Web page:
We need radically reduced operational energy/ carbon consumption for both new and existing buildings that perform as designed. Passivhaus achieves this. Performance of current compliance standards varies widely and is locking in poor performance. This will require costly remedial measures in the future to meet climate mitigation targets.
  • Posted by SallyK October 25, 2020 at 22:27

    I agree with the above comments. There needs to be an immediate and dramatic improvement in building standards and the existence of the Passivhaus model means we already have an example to hand.
  • Posted by Eviaries October 26, 2020 at 01:23

    Please check out Energiesprong.
  • Posted by TomBarbour October 26, 2020 at 06:50

    I carry out thermal imaging and air tightness testing on new and old buildings, and see daily the contrast in heat loss between Passivhaus and houses built to existing building standards.

    Passivhaus not only has a higher design energy standard, but the process and quality control used during its construction, ensures that what is built performs as it was designed. Many conventionally built houses in Scotland do not even perform to their design energy standards.

    The non-PH houses currently being built are going to have to be expensively retrofitted to a higher standard in the next few years - so it makes sense to build to this higher standard now. We are locking in a huge financial liability for future retrofit, much higher than if we just built to a higher standard now.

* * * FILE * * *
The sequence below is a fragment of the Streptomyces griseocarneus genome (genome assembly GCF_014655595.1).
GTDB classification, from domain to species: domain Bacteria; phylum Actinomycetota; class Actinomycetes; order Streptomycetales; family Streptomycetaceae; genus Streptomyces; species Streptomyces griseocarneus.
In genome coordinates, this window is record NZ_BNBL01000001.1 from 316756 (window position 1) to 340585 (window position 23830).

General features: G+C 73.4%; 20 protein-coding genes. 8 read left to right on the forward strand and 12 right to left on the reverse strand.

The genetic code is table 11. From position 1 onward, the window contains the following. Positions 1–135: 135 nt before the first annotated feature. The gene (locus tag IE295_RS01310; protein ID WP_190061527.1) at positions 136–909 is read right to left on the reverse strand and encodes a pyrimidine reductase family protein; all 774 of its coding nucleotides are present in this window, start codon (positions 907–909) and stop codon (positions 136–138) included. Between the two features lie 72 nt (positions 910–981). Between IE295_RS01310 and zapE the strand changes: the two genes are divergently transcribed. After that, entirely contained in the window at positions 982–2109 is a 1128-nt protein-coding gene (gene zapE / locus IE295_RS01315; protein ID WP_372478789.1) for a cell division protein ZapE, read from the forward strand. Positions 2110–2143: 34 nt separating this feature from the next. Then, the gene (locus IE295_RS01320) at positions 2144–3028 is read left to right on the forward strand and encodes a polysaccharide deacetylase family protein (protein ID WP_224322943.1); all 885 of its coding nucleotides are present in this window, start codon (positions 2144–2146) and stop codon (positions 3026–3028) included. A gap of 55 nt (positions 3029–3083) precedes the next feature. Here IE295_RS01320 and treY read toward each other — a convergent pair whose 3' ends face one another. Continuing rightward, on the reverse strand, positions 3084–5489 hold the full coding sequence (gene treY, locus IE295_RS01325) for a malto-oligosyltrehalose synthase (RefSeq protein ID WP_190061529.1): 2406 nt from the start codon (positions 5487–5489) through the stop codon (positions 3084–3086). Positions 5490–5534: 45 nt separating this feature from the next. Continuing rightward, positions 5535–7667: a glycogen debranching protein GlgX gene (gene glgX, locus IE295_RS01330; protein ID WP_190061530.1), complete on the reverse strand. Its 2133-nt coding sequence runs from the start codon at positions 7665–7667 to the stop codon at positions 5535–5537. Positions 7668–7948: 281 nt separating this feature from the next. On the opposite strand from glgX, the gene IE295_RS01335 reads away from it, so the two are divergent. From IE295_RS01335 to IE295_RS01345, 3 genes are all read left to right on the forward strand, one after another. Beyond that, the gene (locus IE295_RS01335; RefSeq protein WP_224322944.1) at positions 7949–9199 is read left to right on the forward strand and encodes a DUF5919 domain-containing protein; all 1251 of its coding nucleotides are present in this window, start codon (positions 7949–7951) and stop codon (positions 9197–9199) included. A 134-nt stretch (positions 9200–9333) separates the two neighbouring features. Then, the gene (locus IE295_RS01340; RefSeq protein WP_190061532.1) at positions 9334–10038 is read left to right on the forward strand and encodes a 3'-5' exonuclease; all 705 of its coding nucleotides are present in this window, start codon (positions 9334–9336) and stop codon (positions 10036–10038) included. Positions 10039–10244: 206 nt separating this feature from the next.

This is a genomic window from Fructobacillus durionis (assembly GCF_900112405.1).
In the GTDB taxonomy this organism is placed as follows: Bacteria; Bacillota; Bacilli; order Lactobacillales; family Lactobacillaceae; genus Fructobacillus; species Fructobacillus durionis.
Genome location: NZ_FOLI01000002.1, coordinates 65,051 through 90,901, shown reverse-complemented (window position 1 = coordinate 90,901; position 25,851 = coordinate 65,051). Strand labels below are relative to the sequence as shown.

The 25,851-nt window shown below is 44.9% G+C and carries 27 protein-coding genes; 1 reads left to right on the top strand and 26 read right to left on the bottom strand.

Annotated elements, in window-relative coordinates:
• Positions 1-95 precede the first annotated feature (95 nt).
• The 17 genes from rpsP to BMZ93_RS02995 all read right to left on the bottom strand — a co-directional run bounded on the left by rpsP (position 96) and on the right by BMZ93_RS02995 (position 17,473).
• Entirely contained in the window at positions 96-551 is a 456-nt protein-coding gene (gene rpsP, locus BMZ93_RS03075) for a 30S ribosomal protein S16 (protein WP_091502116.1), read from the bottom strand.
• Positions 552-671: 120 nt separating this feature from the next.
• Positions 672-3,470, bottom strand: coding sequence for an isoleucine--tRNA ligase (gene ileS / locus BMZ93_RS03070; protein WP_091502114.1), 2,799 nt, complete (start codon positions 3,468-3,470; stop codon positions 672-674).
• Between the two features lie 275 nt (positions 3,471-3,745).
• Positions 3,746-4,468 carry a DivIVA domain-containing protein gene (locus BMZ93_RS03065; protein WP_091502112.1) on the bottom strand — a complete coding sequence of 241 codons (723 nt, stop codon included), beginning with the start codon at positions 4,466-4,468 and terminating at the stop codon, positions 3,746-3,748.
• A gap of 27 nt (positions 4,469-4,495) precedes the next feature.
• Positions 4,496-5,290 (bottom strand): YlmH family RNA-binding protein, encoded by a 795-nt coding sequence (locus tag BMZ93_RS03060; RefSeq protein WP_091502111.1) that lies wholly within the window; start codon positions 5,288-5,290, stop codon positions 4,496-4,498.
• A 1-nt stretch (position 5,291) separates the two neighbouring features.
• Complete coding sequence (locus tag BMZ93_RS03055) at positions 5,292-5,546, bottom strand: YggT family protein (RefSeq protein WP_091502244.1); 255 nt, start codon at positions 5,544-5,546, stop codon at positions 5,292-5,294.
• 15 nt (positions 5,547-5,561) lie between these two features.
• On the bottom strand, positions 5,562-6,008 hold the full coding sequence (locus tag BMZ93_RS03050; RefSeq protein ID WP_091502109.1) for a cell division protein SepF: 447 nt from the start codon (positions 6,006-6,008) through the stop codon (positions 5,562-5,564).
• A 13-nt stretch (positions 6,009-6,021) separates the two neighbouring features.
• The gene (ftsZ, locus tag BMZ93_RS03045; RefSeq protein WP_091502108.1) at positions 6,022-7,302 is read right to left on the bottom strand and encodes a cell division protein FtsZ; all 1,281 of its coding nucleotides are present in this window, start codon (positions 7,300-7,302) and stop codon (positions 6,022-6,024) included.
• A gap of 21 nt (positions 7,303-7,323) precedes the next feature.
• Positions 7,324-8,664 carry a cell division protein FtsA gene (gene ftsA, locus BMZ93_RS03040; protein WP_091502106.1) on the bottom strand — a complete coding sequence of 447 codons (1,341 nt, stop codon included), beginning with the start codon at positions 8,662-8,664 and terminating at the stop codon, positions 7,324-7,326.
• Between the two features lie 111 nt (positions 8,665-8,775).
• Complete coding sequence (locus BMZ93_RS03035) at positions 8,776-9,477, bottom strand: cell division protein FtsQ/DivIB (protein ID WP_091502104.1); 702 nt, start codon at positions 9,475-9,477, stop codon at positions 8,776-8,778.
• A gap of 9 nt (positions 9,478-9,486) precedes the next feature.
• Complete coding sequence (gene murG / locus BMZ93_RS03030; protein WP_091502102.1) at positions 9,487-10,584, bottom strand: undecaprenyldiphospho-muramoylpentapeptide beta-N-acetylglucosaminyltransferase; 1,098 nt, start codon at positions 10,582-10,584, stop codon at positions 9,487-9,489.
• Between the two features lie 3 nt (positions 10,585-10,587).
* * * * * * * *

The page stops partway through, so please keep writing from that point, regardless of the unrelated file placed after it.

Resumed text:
Scotland has the architectural, design and construction skills to implement Passivhaus as a route to compliance. Doing so now, will also have an economic benefit for Scotland, allowing us to export these skills around the world, opening up opportunities for Scots.
  • Posted by kerryjanerait October 26, 2020 at 13:13

    More generally, I think reducing our reliance on cheap, poorly built and poorly insulated homes is a must, our current model which relies on homes beign built by companies, not people, means standards are continually driven down in favour of profit. We should be encouraging renovation of our existing housing stock, reuse of materials and high quality new builds. As a first obvious step, renovating and upgrading should not be taxed above building new.
  • Posted by John October 26, 2020 at 14:21

    Mandating Passivhaus for new buildings is essential if we are going to meet the Governments climate change commitments. It is essential that our new buildings meet the highest standards needed to minimise energy demand and prevent waste; wasted energy during the buildings lifespan and wasted materials resulting from defective construction. The Passivhaus standard provides a rigorous approach which ensures that energy demand and CO2 emissions are minimised, ensures healthy indoor air quality, (which has never been more important) and good thermal comfort (at minimal cost). Passivhaus buildings are also more resilient to the increasingly extreme weather events associated with climate change; particularly in terms of temperature extremes which is becoming significantly more important.